With the Senate expected to vote on Elena Kagan's nomination to the Supreme Court this week, media coverage this weekend focused on the upcoming vote. As the Washington Post, Bench Memos, The Caucus blog of the New York Times, and the Volokh Conspiracy all report, Senator Ben Nelson of Nebraska became the first Democrat to announce that he will vote against Kagan's confirmation. Senator Nelson cited the concerns of his constituents and his inability to address those concerns given Kagan's "lack of a judicial record." However, on Friday Senator Judd Gregg became the fifth Republican senator to announce that he would vote in favor of Kagan's confirmation, thereby joining fellow Republican senators Olympia Snowe, Susan Collins, Richard Lugar, and Lindsey Graham. The Ninth Justice, The Hill, and the Boston Globe all have coverage, with The Ninth Justice suggesting that Massachusetts Senator Scott Brown "appears to be the most likely remaining GOP "yes' vote.'"

On Friday, Justice Ruth Bader Ginsburg delivered a speech at American University's Washington College of Law about the role of foreign and international law in American courts. Both Jess Bravin of the WSJ Law Blog and Lyle Denniston of this blog have coverage of Ginsburg's speech; they note that Ginsburg seemed to approve of Kagan's suggestion that a foreign decision "could be informative in much the same way as . . . a law review article," and she seemed critical of Republican senators' condemnations of the use of foreign law in American courts. 

The legal battle over Arizona's controversial immigration law continues to unfold. On Friday, the Ninth Circuit denied Arizona's motion for an expedited appeal, as JURIST, Politico, and SCOTUSblog's own Lyle Denniston report. In an opinion piece for the Washington Post, Roberto Suro suggests that the controversy is headed down a "tortured path to the U.S. Supreme Court," although "even the nine justices won't be able to settle the heart of the matter."   And in his column for the Wall Street Journal's Capital Journal blog, pollster Peter Brown argues that the case raises issues about the role of courts as political actors.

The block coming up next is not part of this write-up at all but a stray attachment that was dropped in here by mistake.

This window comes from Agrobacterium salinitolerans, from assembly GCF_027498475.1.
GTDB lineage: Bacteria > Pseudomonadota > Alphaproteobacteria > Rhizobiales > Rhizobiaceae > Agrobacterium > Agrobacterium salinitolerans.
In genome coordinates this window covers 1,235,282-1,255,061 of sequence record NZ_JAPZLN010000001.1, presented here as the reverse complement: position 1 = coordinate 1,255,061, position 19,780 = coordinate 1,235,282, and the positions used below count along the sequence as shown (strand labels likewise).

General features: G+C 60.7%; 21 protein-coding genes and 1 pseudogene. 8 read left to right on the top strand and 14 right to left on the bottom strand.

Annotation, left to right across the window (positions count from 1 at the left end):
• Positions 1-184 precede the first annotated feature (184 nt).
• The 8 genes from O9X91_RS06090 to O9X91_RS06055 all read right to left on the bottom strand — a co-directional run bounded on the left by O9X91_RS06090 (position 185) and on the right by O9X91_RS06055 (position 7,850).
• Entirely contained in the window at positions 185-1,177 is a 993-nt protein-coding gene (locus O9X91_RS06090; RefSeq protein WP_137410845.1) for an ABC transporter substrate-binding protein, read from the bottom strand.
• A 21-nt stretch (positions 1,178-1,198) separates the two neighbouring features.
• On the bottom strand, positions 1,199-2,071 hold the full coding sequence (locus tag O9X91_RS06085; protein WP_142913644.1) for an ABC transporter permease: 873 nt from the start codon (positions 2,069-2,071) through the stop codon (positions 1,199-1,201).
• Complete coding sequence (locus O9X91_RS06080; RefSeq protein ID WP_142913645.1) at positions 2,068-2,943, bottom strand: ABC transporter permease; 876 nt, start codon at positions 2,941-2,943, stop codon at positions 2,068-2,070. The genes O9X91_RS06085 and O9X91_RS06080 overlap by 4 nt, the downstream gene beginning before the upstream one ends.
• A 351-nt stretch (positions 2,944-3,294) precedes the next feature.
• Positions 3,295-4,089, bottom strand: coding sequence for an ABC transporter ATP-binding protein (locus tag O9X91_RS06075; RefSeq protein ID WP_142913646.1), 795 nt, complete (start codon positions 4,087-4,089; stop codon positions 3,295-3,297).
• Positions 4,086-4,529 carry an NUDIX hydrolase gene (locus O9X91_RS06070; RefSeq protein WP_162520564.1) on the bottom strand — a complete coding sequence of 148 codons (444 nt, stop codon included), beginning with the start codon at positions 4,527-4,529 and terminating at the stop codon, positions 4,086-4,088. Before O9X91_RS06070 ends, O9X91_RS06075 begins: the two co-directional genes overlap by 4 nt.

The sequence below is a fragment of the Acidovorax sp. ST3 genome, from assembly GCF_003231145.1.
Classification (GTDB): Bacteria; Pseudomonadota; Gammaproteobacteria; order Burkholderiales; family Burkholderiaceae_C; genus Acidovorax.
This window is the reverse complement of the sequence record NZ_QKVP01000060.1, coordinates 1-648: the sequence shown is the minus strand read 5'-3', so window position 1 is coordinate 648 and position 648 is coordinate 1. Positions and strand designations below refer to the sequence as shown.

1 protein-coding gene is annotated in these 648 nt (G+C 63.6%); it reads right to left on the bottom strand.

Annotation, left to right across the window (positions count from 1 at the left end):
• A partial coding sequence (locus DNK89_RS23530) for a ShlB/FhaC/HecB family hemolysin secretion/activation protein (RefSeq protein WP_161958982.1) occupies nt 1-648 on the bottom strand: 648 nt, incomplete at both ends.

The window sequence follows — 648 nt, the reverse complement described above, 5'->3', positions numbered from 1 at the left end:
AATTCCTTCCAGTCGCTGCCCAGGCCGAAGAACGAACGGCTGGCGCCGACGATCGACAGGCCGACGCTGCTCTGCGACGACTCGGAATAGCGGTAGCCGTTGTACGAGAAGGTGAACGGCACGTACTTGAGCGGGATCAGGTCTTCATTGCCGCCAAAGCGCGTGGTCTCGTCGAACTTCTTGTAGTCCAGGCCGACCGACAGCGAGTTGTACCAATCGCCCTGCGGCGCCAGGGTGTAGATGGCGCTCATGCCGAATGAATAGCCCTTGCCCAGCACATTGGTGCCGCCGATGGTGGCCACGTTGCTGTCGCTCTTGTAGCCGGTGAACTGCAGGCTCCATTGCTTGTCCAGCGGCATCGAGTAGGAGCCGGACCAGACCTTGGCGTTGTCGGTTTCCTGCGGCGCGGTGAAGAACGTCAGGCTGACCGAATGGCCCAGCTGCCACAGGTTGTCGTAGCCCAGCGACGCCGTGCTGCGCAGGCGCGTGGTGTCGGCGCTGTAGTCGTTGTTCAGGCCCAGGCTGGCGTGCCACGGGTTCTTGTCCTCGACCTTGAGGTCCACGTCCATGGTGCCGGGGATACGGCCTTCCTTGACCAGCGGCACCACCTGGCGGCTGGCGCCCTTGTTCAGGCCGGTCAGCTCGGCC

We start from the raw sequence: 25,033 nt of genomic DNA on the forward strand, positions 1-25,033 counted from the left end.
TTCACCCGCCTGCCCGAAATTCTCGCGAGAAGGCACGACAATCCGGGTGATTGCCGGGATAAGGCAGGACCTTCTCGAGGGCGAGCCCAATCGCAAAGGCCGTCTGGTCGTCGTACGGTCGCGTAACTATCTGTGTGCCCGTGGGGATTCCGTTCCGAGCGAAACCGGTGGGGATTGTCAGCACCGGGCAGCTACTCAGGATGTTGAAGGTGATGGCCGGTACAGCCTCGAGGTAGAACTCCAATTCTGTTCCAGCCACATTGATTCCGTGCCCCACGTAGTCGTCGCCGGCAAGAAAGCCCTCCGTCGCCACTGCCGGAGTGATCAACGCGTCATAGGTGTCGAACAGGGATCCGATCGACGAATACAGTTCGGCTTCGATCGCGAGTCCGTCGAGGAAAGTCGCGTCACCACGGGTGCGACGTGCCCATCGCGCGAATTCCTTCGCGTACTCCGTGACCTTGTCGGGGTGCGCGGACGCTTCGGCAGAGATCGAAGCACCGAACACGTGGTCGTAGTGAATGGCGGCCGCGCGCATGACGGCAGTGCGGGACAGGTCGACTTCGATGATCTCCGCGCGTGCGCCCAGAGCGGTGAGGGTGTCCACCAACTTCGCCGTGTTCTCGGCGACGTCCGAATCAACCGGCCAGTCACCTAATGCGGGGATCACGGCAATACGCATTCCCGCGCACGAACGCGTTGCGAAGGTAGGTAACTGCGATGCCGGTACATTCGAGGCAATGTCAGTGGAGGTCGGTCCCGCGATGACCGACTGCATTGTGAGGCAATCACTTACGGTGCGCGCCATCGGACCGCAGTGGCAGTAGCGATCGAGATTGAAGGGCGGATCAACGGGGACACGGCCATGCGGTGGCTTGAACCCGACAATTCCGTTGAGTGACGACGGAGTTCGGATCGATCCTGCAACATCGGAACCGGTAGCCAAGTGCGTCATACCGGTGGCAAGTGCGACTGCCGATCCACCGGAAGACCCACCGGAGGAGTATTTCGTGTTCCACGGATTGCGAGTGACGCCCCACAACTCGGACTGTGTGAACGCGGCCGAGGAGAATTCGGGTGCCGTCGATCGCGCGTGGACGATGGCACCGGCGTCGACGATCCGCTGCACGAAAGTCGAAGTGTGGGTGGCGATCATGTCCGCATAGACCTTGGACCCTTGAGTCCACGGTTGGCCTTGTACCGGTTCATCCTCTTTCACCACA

Briefly:

  • At Slate, Dahlia Lithwick asks, "Will there be friction between the chief justice and Elena Kagan on the Supreme Court?" Citing the tense interactions between Chief Justice John Roberts and then-Solicitor General Kagan during Kagan's brief tenure as Solicitor General, Lithwick suggests the two brilliant jurists will make a "fascinating pairing" if Kagan is confirmed to the Court.
  • An opinion piece for the New York Times defends the Court's decision in the animal cruelty case, United States v. Stevens, and argues that the Court should again refrain from carving out an exception to the First Amendment in the violent video games case, Schwarzenegger v. Entertainment Merchants Association, next term.
  • UPI feature by Michael Kirkland (thanks to How Appealing's Howard Bashman for the link) discusses the consequences of Court's denial of certiorari in the tobacco case. For background on the case, see Lyle Denniston's discussion of the Court's decision not to review the D.C. Circuit's ruling for this blog.
  • At the Volokh Conspiracy, Jonathan Adler added his voice to the critics of Adam Liptak's Roberts Court article (published last weekend in the New York Times and originally covered in last Monday's round-up) Adler argues that Liptak "overstates the purported conservatism of the Roberts Court" and that Liptak's data tends to show that the Roberts Court is the "least activist" Court, not necessarily the "most conservative" Court.
  • The Hill discusses the NRA's response to the Kagan nomination and speculates about whether the NRA will spend further political capital opposing Kagan given the likelihood of her confirmation.

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